Amanda’s Old House

Guest post by Rebecca Weber:

I am carrying a basket of clean clothes, nearing the senior residents’ entertainment room, when I hear it. Familiar music prances to my ears. I set down the laundry basket, lean against a nearby door-frame, and listen.

These words by Stuart Hamblen are riding along on the notes:

“….Ain’t got time to fix the floor./ Ain’t got time to oil the hinges, nor to mend the windowpane./ Ain’t gonna need this house no longer, I’m getting ready to meet the saints.”

The words lift my emotions onto their musical steeds, and I am borne away. Away—to a warm May evening months ago:

My siblings and I sit on the front porch with Galen and Patricia Horst’s children, our second cousins. The porch light illuminates the evening darkness. Some of the boys and I perch on the railing, a few people stand, and several sit on chairs. Three girls play guitar; we all cluster around a songbook stand that holds a folder of songs.

We make a joyful noise unto the Lord. The night rings with music. We join voices and hearts in songs of prayer and hymns of praise.

Our dads step out onto the porch. Galen says, “Have you sung The Old House yet?” We have not, but now we flip the pages and sing it spirited, the guitars accompanying. “Ain’t gonna need this house no longer,/ Ain’t gonna need this house no more./ Ain’t got time to fix the shingles/….”

Amanda, in the middle of the cluster, plays guitar and sings with the rest of us. What a privilege to have her and the family here despite her RCM diagnosis! But our minds are not on heart problems now. We are singing—about a worn-out dwelling whose inhabitant is preparing to meet the saints. We are rejoicing—in the togetherness and the thought of heaven.

The next day, my family and the Horst family go sight-seeing. On the way, we older ones (who are driving together) decide to sing. The guitars have been reposing in a pile of coats on the back seat, and we bring them forth.

The corners of the van fill with the music as Amanda and Vanessa strum the instruments and the rest of us join in the songs. We drive along the coastline, weaving through fishing villages now, nearing the famous Peggy’s Cove. Again we sing The Old House with vigor: “This old house is getting shaky, this old house is getting old./ This old house lets in the rain and this old house lets in the cold./ On my knees I’m getting chilly, but I feel no fear or pain./ Cause I see an angel peeking through a broken window pane.”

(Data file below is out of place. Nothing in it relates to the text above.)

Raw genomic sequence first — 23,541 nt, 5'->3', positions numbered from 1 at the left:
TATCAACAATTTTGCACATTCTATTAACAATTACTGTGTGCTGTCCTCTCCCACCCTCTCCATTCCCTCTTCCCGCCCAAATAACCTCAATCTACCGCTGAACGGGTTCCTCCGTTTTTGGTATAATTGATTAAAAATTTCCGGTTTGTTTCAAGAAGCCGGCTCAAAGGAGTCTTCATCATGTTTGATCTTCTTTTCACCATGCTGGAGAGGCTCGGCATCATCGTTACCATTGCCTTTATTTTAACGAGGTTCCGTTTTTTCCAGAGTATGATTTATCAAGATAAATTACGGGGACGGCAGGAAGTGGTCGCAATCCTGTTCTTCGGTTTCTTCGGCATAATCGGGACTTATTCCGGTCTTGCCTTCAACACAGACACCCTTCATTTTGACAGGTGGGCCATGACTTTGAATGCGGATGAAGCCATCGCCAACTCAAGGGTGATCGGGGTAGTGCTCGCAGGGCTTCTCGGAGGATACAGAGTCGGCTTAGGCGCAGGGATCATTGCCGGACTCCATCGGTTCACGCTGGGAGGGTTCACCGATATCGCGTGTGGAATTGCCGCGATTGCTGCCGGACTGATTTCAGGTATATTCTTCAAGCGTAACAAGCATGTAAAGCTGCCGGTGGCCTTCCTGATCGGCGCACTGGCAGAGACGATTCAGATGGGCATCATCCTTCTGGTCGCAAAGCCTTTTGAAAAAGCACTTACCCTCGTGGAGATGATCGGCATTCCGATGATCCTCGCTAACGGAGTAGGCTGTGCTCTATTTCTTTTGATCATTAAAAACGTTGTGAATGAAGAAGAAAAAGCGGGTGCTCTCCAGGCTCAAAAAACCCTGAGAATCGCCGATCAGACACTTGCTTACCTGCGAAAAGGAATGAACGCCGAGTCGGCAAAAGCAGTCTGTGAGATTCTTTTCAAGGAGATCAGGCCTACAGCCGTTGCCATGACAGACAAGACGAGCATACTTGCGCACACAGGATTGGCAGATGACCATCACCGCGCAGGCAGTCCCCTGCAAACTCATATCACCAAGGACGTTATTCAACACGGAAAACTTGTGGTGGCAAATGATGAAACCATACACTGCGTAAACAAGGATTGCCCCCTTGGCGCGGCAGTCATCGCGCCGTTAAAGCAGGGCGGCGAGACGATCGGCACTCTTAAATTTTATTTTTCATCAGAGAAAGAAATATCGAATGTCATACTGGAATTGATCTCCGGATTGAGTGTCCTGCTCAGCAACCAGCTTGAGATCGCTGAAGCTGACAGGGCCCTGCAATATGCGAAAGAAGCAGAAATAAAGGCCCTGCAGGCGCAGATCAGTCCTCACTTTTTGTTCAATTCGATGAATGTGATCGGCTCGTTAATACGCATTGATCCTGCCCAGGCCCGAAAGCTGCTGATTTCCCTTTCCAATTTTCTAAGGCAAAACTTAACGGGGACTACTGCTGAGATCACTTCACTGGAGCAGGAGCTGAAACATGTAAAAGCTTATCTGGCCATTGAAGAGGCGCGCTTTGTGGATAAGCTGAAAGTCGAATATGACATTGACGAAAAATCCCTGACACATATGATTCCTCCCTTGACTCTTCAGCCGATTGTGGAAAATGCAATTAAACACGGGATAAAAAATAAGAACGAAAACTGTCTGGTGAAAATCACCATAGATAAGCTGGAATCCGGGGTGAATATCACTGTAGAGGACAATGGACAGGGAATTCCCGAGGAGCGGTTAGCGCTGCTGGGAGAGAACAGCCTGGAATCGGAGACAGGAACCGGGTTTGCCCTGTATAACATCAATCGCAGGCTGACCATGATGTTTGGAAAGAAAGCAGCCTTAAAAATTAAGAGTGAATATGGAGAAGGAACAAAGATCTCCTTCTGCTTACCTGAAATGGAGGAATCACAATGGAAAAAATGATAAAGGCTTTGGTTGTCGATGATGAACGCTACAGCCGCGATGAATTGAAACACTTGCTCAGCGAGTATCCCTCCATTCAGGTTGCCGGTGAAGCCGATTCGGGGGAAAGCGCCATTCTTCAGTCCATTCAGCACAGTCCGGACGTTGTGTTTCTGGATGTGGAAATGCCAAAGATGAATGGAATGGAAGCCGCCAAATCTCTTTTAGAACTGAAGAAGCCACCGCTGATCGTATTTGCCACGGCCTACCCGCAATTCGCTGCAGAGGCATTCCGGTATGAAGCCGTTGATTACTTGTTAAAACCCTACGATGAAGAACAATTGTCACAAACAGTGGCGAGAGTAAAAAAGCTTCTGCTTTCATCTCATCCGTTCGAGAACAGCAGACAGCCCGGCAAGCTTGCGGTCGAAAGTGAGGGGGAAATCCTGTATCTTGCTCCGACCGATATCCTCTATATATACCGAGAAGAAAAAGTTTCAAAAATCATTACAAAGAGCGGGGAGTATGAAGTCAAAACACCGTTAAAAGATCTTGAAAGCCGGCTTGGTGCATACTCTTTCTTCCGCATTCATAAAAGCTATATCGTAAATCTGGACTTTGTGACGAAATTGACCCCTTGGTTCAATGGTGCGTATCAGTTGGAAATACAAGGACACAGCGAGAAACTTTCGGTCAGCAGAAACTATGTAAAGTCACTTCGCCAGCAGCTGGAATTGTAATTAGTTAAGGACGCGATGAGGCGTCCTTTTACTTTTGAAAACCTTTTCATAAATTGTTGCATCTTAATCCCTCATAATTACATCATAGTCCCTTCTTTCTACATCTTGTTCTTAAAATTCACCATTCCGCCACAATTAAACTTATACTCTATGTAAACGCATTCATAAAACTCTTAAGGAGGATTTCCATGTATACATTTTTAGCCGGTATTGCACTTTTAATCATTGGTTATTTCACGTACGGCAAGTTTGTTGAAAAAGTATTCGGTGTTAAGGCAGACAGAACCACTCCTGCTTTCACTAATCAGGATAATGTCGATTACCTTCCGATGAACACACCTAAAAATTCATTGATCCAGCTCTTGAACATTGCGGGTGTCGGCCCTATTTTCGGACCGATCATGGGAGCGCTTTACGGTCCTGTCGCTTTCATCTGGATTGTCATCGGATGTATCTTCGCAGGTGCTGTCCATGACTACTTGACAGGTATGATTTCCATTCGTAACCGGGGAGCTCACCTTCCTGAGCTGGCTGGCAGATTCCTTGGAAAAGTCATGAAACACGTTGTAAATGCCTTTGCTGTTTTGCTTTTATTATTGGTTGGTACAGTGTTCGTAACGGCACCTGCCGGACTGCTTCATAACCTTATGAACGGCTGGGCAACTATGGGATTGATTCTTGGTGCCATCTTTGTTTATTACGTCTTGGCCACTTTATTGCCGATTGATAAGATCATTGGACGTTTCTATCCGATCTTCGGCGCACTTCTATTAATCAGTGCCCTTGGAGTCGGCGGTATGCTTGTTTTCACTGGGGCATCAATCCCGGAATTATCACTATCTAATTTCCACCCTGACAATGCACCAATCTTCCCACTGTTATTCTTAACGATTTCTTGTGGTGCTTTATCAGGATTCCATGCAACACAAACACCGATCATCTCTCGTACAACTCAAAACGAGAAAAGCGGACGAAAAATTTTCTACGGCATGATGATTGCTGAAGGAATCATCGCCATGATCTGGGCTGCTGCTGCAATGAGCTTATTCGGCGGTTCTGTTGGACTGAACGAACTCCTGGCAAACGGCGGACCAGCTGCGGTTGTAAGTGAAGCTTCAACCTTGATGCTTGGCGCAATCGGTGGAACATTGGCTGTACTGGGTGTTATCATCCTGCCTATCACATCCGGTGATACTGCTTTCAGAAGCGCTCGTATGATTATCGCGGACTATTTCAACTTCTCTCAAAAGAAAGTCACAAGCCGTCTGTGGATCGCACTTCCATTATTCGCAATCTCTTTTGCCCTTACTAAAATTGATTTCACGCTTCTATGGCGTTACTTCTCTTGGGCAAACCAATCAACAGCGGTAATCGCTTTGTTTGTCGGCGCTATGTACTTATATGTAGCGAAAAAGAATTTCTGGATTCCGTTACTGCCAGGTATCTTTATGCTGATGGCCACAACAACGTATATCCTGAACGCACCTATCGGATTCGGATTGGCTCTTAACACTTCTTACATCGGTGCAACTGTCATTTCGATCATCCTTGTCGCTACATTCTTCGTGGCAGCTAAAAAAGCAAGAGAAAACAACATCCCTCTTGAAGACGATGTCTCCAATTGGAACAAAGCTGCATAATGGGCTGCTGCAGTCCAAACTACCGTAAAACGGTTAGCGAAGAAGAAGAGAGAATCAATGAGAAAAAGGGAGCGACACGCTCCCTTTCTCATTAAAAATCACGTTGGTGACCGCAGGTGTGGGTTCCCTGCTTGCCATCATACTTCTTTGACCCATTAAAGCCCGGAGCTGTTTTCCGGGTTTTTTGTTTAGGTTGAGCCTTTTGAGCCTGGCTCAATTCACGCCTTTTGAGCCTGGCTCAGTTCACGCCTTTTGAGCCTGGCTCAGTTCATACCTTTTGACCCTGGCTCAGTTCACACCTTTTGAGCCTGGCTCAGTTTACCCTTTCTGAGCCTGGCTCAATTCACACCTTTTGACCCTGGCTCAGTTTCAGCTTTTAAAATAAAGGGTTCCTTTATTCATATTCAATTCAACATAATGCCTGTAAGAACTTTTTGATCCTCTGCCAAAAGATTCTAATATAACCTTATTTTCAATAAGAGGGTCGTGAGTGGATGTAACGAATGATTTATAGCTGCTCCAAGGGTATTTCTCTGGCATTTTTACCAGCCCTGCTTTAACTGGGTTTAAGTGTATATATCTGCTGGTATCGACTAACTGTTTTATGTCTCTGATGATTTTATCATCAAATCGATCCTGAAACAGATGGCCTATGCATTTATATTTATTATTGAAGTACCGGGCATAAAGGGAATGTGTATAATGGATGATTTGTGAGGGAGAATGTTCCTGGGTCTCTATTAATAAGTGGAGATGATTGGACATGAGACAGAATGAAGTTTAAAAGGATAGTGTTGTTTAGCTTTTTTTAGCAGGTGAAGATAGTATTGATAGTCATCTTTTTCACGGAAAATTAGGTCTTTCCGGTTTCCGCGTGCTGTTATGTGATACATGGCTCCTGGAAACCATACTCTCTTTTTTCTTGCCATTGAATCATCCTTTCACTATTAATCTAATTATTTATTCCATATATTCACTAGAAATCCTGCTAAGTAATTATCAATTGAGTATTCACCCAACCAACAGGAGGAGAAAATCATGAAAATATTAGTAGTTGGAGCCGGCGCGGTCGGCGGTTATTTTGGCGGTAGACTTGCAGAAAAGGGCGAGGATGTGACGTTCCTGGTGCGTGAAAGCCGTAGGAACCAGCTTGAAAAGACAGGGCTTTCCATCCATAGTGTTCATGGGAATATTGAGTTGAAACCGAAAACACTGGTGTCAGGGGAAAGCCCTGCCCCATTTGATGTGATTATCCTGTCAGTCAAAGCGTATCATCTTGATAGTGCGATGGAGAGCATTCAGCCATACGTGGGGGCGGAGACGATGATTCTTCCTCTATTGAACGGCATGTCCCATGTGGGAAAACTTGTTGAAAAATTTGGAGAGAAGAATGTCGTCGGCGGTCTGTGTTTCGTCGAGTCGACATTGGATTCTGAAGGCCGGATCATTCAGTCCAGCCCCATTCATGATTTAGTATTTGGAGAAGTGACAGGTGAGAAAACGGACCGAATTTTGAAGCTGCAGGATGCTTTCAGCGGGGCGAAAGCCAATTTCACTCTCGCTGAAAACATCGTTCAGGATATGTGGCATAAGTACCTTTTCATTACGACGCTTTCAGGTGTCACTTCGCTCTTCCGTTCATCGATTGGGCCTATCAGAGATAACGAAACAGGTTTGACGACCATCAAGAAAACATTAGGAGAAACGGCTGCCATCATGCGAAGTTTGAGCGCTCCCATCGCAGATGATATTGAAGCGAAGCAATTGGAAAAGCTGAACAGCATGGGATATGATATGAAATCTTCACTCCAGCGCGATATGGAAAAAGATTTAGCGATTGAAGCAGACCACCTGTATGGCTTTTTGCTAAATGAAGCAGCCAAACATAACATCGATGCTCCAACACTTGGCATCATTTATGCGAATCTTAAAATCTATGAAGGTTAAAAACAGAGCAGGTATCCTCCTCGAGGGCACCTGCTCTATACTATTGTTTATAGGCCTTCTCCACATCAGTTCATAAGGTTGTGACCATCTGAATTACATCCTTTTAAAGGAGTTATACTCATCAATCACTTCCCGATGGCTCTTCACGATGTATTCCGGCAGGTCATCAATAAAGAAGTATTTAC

Amanda, in the front passenger’s seat, twists around to face Vanessa in the next seat. The speed of the song’s chorus becomes a competition between them. Faster and faster fly their fingers over the strings, and the voices dance along. The climax comes: “….I’m gettin’ ready to meet the saints.”

Amanda’s eyes cup a strange light; they must be seraph’s eyes. Her face is flushed but beaming.

When we get to Peggy’s Cove, Brandon brings Amanda her scooter. Riding it, she blends into the happy crowd of eager children and watchful adults. She is one of us, young and spirited despite limitations.

The Horst and Weber girls at the ocean.

A walkway leads to the lighthouse. We explore and take pictures. Then someone suggests traipsing along the shore, over the enormous rocks, to our favorite place for watching the waves. The main troop takes off, but I go back the pathway with Amanda. I hope to find a trail to the wave-watching place so she can go there too. She admits to being cold. “The medication I take makes me get cold more easily.” This statement of fact is the closest she gets to complaining in my presence.

“I’ll find you a scarf in the van,” I say.

Amanda at Peggys Cove

Too soon the next day, the Horst’s time with my family is over. They repack their RV. We exchange goodbye hugs.

Amanda is the last to get into the RV. I have begun to walk slowly away, but look back in time to see her hesitate outside the door. Her sparkling smile embraces me, and her eyes—full again of that heaven-light—lift for a moment with the wave of her slender hand. I wave back. Then she climbs aboard, still smiling.

It is farewell; I feel it deep in my soul.

Less than a month later, the message comes: Amanda will not be needing her worn-out dwelling place anymore. She has a new heart. She is in the presence of the Savior.

She has gone Home and is singing with the saints.

This is why, months later when I hear The Old House, I lean against the door-frame—head bowed, silence in my heart, and tears in my eyes.

Rebecca Weber, South Maitland NS

PS, by Galen Horst: Below is a video I put together of Amanda and her sisters singing This Old House. The videos were taken in April 2019. It was a few days after we got the second guitar and the girls were having fun playing together while watching a bonfire. It was a special evening of enjoying the outdoors on the farm, knowing we would be moving away soon. Rebecca’s story inspired me to create this video.


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4 thoughts on “Amanda’s Old House”

  1. Thanks so much, Rebecca, for sharing your experiences with Galen’s. There is so much we didn’t experience personally so we really appreciate when others share like this. You have a way with words to really draw us into the moment, to help us experience. I can just see Amanda as they were leaving. They had enjoyed the visit but she knew she wouldn’t be able to repeat this experience here. Even while we were hoping and praying for a cure, I am sure Amanda knew that it wouldn’t happen. She didn’t resist moving to Markham to be close to the hospital, but I believe she knew.

    We didn’t hear much about their trip because of subsequent events – hopefully we will be able to visit you this summer and see some of what they saw and share some of what they experienced with you.
    Osiah Horst

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